What In The Hell Is Chris, I mean, Joe Watching Now? MANTANGO (aka ATTACK OF THE MUSHROOM PEOPLE)

By Joe Meyers

“Just sit right back and you’ll hear a tale, a tale of a mushroom trip…”

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A little over a year ago I was at a get-together with my girlfriend’s family, and found myself in a conversation with a lovely, horror loving couple, Ed and Toni. At some point Ed asked me if I’d ever seen ATTACK OF THE MUSHROOM PEOPLE, and went on to say it was basically the horror version (possibly part inspiration?) of GILLIAN’S ISLAND. To say I was immediately curious about the film would be an understatement. I loved GILLIAN’S ISLAND as a kid, and I would often come up with horror scenarios for the characters after watching episodes.

It took me some time after my chat with Ed and Toni before seeing MANTANGO (aka ATTACK OF THE MUSHROOM PEOPLE), but it was worth the wait. This 1963 film was written by Takeshi Kimura, directed by the legendary Ishirō Honda, and was loosely based on William H. Hodgson’s short story, “The Voice in the Night.” Starring Akira Kubo, Kumi Mizuno, Kenji Sahara, Hiroshi Tachikawa, and Yoshio Tsuchiy the movie really is about a trip on a yacht that wrecks off the shore of a seemingly deserted island…and yes, the characters feature a skipper, his mate, a professor, a wealthy man, and a celebrity among others.

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As the group makes their way across the island they discover vast growths of strange mushrooms, and eventually come across a shipwreck on the shore. Exploring this ship they find evidence that whoever had been onboard was likely conducting nuclear experiments, possibly the cause of the mutated mushrooms. The longer they’re on the island to more certain individuals begin to unravel. At first they all agree to not eat the mushrooms, but as food is in sort supply some fail to keep that promise. The result is distrust between the members of the group and, once the mushrooms begin to alter the mind and body, upgrades to terror and paranoia. Honda always said the film was about drug addiction, and how people can loose themselves in their addiction. That social commentary does come across in the script, however, the DOCTOR WHO-like make up effects for the Mushroom People has this film far more memorable as a 1960’s slow burn, monster movie to me.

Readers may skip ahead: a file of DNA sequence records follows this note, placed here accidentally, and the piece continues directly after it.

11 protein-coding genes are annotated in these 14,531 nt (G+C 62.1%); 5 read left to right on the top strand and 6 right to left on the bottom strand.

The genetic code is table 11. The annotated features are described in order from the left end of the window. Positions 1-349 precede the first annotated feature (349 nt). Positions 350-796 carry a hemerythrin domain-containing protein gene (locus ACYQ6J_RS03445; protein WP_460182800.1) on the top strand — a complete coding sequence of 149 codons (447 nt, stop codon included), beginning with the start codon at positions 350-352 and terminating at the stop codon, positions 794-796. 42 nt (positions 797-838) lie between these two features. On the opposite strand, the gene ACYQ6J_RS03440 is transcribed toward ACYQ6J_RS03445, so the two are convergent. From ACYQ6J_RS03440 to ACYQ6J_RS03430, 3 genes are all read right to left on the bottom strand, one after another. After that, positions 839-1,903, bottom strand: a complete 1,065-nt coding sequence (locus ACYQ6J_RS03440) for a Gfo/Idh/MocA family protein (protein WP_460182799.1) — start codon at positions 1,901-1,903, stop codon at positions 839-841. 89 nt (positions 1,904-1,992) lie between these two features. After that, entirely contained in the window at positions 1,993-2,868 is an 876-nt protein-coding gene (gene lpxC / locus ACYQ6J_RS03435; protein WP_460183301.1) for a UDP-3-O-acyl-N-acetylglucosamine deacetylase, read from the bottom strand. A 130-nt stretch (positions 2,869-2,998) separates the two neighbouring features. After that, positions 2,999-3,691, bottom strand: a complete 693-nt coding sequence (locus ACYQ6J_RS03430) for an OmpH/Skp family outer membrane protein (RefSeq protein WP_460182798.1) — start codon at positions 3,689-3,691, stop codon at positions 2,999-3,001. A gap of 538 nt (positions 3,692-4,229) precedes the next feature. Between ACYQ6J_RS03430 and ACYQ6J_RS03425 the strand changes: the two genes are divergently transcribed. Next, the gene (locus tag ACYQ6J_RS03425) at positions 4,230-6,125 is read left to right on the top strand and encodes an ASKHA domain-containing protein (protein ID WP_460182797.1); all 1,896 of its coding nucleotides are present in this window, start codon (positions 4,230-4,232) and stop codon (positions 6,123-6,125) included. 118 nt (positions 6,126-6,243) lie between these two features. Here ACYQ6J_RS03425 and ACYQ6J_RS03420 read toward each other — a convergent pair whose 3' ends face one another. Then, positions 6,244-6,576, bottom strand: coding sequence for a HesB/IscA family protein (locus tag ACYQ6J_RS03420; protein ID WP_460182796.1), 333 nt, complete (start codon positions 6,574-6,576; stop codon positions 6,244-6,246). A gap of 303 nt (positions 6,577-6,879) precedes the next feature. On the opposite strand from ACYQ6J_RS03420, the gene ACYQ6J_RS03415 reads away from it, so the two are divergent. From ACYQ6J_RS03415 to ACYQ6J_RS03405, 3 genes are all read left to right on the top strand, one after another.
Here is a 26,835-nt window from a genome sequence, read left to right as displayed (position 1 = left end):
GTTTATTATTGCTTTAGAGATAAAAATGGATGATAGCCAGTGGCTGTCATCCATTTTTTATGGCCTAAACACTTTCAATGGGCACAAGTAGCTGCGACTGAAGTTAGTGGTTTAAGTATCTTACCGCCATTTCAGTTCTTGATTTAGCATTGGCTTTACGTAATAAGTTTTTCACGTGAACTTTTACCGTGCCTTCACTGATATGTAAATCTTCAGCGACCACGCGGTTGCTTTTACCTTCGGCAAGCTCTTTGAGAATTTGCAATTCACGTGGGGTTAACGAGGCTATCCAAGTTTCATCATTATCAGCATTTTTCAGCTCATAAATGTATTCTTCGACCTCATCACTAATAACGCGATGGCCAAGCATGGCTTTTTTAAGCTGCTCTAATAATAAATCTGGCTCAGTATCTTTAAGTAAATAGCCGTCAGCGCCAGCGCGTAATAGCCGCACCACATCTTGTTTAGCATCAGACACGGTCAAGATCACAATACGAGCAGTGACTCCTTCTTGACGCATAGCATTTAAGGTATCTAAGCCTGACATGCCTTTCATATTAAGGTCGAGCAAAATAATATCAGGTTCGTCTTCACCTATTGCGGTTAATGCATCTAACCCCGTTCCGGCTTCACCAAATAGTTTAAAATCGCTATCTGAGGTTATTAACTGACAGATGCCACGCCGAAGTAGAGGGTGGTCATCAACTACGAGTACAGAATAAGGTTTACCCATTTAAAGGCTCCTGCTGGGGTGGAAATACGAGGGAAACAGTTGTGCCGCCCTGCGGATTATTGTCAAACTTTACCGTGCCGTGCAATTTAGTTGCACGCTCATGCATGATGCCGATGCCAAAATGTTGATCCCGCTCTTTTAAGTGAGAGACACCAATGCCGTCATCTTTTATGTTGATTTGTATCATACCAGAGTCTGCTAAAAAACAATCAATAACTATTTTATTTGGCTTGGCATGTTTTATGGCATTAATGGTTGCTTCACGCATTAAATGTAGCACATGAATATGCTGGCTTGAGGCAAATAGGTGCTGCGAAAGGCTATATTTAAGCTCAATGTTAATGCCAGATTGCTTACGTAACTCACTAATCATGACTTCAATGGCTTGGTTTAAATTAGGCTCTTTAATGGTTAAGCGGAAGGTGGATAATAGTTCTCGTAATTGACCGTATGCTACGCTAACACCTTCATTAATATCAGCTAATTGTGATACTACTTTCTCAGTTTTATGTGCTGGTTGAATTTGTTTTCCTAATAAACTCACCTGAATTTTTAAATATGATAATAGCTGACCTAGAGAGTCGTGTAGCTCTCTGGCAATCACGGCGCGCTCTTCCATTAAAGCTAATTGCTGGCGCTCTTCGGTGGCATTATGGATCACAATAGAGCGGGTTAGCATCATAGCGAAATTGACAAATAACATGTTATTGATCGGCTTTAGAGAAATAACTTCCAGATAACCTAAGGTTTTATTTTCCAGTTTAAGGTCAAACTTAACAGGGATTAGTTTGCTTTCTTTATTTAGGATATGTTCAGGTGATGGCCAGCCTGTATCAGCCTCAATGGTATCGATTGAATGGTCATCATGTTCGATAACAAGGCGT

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I enjoyed the movie, but I’d actually love to see an update of this plot idea. While MANTANGO is beyond tame by today’s standards, I think a reimagining/remake could really ratchet up the body horror. Using modern practical and visual effects, as the mutated ‘shrooms take over from the inside out, it could be as dramatic a difference as John Carpenter’s THE THING was from THE THING FROM ANOTHER WORLD. If you’d like to take the (longer than three hour) tour with these castaways over a 90 minute runtime as well, you can currently find the film listed as ATTACK OF THE MUSHROOM PEOPLE on Amazon Prime.

 

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